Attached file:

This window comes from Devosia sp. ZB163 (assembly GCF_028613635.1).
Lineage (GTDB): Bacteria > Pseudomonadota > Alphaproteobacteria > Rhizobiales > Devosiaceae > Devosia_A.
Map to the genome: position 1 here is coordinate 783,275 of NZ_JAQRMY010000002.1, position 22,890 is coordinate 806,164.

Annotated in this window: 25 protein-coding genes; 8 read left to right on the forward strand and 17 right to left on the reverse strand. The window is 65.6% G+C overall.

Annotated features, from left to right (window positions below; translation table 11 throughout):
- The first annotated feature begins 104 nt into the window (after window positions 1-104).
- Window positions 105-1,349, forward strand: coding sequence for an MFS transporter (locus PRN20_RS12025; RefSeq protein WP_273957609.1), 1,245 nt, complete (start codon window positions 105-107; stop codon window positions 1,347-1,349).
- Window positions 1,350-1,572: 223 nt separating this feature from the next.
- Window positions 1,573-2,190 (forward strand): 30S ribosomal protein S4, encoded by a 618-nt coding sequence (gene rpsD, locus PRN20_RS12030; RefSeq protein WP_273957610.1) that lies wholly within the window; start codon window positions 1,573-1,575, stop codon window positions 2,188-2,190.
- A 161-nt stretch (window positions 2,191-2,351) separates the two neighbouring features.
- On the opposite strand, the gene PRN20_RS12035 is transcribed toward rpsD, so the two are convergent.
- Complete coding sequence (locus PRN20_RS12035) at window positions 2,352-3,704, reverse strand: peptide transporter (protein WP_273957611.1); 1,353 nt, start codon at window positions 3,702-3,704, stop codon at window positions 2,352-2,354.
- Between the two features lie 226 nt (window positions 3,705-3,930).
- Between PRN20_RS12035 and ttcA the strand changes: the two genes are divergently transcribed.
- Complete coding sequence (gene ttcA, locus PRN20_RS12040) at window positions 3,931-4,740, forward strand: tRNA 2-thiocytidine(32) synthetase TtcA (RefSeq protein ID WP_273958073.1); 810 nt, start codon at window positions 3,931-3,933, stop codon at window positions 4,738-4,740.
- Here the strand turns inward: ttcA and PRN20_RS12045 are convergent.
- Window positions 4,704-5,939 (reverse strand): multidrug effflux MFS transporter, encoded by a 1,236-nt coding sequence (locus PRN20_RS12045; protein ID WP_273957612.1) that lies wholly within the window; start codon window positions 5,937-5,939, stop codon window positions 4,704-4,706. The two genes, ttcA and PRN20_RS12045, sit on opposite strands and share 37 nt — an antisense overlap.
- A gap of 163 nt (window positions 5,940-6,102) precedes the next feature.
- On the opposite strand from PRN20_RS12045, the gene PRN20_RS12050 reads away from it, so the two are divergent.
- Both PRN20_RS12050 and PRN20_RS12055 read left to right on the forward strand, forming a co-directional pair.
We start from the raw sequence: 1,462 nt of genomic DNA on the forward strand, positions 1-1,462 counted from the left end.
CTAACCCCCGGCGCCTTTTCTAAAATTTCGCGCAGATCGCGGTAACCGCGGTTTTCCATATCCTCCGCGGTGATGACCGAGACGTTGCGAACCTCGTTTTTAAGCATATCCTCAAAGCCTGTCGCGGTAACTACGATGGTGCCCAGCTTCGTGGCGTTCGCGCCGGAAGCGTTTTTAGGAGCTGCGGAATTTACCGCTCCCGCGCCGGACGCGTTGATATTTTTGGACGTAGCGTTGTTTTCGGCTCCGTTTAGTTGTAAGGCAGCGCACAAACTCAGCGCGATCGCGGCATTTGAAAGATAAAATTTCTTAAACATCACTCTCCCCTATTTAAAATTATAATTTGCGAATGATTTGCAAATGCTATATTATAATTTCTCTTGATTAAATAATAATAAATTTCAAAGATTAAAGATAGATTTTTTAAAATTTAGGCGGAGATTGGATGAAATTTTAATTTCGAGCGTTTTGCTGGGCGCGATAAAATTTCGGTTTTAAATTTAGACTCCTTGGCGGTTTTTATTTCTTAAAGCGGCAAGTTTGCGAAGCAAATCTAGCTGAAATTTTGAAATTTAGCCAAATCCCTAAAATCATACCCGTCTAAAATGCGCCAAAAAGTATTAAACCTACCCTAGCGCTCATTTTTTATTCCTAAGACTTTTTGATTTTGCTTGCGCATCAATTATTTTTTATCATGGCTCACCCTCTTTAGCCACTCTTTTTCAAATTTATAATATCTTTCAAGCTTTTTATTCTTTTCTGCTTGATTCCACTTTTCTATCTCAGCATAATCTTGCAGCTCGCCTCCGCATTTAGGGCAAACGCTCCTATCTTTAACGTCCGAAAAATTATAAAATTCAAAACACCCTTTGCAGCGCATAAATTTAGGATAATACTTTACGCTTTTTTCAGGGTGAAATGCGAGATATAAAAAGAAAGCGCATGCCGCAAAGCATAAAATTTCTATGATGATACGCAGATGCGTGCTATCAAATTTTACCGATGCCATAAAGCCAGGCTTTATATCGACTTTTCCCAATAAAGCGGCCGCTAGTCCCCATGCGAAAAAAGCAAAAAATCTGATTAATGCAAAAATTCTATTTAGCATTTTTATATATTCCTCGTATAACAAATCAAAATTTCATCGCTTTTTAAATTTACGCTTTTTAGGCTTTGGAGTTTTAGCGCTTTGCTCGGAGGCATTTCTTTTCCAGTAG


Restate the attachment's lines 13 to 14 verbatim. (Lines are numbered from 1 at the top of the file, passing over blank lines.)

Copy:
- Between the two features lie 226 nt (window positions 3,705-3,930).
- Between PRN20_RS12035 and ttcA the strand changes: the two genes are divergently transcribed.